Despite challenges, the green industry will survive and prevail

(Photo: MariuszBlach / iStock / Getty Images Plus / Getty Images)
Photo: MariuszBlach / iStock / Getty Images Plus / Getty Images

When I first started in the lawn care industry, it was the Wild West. You could rent a reverse phone directory (organized by address instead of names), get some rolls of dimes from the bank and set up shop inside a phone booth. Telemarketing was at its zenith and with some basic sales skills and determination, you could build a million-dollar company out of virtually nothing.

Mistaken identity

I am old enough to have met and worked with some of the industry’s pioneers. One such gentleman was named John Kenney. John, the founder of Turf Doctor, was a bear of a man both in stature and personality. I came to know him when his firm went belly-up, and the company I worked for purchased the assets and gave him the title of regional manager. Much of what I know about the industry comes from what he taught me.

John and I spoke every day, sometimes multiple times. When I’d get back to the office, there would be a message from John to give him a call, and I would. One day, I noticed John seemed surprised and annoyed that I was calling him. This continued for a couple of weeks until one afternoon, the office manager popped her head into my office to let me know that John Kenney was here to see me.

“Great,” I thought to myself. “I always enjoy seeing John.” To my surprise, the man appearing at my door wasn’t the John Kenney I knew. He was as mad as a wet hornet and displayed a badge.

“Why haven’t you returned my calls?” he bellowed. Flummoxed, all I could think to say was “Who are you?” He impatiently replied, “I’m John Kenney, the pesticide inspector for the Massachusetts Department of Agricultural Resources!”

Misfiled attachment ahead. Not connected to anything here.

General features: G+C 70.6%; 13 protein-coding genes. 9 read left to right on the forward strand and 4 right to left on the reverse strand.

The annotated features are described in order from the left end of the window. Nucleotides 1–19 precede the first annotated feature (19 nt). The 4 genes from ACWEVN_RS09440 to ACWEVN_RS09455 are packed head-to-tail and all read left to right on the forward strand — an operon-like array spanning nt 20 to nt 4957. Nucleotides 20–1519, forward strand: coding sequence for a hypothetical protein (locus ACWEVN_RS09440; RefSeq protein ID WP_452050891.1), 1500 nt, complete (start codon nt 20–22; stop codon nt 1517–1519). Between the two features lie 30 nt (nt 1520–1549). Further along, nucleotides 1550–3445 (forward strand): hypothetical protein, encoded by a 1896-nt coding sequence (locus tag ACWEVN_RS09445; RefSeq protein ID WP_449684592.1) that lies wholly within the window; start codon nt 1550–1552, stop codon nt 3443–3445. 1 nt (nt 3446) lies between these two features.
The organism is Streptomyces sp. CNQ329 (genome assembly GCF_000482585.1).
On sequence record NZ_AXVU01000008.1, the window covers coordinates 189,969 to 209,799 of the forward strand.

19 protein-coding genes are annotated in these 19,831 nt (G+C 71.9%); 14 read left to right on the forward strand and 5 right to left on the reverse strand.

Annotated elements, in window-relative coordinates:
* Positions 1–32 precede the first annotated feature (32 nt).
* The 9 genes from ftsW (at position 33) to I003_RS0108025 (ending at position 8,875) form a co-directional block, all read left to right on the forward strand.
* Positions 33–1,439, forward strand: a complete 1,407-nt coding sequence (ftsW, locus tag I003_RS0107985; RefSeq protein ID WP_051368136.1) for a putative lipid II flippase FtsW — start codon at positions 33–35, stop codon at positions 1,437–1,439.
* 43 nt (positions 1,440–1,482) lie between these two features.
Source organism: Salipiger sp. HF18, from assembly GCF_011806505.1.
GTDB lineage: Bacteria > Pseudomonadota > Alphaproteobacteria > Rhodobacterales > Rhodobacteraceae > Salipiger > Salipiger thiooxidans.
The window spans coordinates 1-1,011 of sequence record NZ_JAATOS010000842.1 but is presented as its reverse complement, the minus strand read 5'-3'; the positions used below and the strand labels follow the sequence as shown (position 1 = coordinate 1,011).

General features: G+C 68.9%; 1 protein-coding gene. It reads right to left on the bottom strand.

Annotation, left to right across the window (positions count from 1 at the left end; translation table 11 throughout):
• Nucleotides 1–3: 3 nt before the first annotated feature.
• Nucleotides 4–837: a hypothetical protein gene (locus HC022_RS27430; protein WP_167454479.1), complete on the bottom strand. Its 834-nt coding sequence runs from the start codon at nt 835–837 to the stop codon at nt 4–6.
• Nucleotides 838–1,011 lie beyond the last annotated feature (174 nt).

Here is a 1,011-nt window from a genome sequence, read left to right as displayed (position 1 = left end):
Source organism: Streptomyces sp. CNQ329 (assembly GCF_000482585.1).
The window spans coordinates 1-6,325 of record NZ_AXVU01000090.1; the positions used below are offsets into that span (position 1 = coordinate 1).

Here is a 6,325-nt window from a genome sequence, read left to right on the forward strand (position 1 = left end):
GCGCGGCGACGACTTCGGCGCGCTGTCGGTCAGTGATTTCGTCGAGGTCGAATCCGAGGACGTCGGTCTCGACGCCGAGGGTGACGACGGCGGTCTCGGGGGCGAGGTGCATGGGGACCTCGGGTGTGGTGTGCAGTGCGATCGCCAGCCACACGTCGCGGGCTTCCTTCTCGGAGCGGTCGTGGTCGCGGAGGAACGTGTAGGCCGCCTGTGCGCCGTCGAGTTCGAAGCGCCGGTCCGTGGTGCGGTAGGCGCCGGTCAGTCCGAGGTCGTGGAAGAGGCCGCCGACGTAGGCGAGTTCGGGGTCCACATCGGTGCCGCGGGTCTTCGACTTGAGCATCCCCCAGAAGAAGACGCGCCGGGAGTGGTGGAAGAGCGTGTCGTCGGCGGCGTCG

After a quick explanation, we both enjoyed a hearty laugh and got down to business. After a quick check of some pesticide records, he went on his way. Until he retired, John and I enjoyed telling that story anytime we met up.

Some things never change

As you can see, I love going down rabbit holes. I start reading and come across something that catches my interest, and once I finish reading the first thing to catch my eye, I notice something else. Before long, I completely forgot my original inquiry. I’m not kidding, and I think it may be time for an intervention — someone needs to take away my keyboard and mouse.

Such was the case when I prepared to write this column. For the life of me, I couldn’t remember someone’s name, so I began stringing together words and phrases in Google, hoping to find something that would jog my memory. That’s when I encountered this:

“Environmental groups are organizing on the local as well as federal level. Environmental groups are attacking potential registrations while the EPA is processing them rather than waiting for them to reach the marketplace. There is also a shift in attacking pesticides for urban use rather than agricultural use.”

I could understand if you assumed I plucked a quote out of a news story from this year. Yet, that quotation comes from a news story in the January 1984 issue of Weeds, Trees and Turf (now known as Landscape Management). Ray Russell, the then government relations director for Dow Chemical, said that quote at the Professional Lawn Care Association of America’s Fourth Annual Conference in Indianapolis, Ind.

What he said way back then is every bit as accurate today as it was 40 years ago.

I got a phone call this week from someone concerned about the future of the lawn care industry. Looking at the challenges our industry faces today, including labor, regulation and efforts to ban anything and everything to do with the landscape industry, I don’t blame him for his concern.

But I realized I’m not worried. Somewhere deep inside that rabbit hole, I ran across that 1984 account of the state of our industry. It’s exactly the same today as it was back then. We’re a tenacious bunch. We’ll survive just fine.

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Bob Mann

Bob Mann, LIC, formerly the agronomist for Lawn Dawg, is the director of state and local government relations for the National Association of Landscape Professionals.

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